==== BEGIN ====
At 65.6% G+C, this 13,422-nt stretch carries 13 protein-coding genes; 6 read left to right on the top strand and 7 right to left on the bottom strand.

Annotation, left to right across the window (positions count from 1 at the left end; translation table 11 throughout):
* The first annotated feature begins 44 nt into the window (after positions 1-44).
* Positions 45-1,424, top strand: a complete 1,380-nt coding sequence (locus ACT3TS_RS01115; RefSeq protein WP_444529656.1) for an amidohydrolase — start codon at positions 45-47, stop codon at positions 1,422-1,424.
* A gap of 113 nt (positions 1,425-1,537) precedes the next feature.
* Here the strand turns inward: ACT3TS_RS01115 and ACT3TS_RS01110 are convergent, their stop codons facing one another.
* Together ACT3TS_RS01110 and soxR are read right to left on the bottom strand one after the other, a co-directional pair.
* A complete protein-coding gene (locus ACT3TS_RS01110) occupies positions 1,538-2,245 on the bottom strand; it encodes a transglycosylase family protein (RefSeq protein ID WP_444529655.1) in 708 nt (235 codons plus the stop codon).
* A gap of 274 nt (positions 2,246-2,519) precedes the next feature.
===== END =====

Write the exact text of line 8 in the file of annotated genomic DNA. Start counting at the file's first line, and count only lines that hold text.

* A complete protein-coding gene (locus ACT3TS_RS01110) occupies positions 1,538-2,245 on the bottom strand; it encodes a transglycosylase family protein (RefSeq protein ID WP_444529655.1) in 708 nt (235 codons plus the stop codon).